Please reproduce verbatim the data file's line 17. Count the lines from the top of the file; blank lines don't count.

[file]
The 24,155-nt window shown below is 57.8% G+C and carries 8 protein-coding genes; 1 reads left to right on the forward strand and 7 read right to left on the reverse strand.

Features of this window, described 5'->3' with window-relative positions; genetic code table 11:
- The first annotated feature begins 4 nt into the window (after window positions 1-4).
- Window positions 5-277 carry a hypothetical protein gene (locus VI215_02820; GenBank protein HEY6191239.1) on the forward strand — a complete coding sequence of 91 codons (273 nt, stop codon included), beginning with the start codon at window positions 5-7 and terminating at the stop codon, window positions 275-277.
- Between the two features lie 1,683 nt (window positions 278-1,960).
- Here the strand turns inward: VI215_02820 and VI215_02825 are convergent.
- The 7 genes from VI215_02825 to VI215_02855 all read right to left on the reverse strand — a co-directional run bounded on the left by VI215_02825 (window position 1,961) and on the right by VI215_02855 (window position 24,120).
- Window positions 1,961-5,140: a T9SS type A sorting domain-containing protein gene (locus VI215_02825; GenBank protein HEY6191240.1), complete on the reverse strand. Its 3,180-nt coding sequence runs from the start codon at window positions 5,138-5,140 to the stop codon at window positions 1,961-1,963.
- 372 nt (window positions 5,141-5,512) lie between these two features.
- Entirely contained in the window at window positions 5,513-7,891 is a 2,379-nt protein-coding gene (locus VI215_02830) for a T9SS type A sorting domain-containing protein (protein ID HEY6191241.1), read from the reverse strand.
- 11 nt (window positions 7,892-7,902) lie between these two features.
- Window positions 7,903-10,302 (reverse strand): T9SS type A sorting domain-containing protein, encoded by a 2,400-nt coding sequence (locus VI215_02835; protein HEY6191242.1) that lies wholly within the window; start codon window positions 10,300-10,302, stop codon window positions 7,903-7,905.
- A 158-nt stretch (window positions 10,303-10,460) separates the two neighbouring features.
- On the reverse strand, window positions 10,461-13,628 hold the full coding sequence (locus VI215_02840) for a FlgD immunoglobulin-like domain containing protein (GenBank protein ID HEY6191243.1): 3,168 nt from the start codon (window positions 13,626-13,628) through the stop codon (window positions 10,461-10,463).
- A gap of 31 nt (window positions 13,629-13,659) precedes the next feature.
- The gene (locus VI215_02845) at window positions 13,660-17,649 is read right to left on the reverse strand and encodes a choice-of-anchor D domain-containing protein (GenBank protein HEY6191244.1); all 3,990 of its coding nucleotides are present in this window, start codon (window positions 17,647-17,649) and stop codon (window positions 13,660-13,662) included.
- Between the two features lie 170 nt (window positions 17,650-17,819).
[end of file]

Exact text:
- Between the two features lie 170 nt (window positions 17,650-17,819).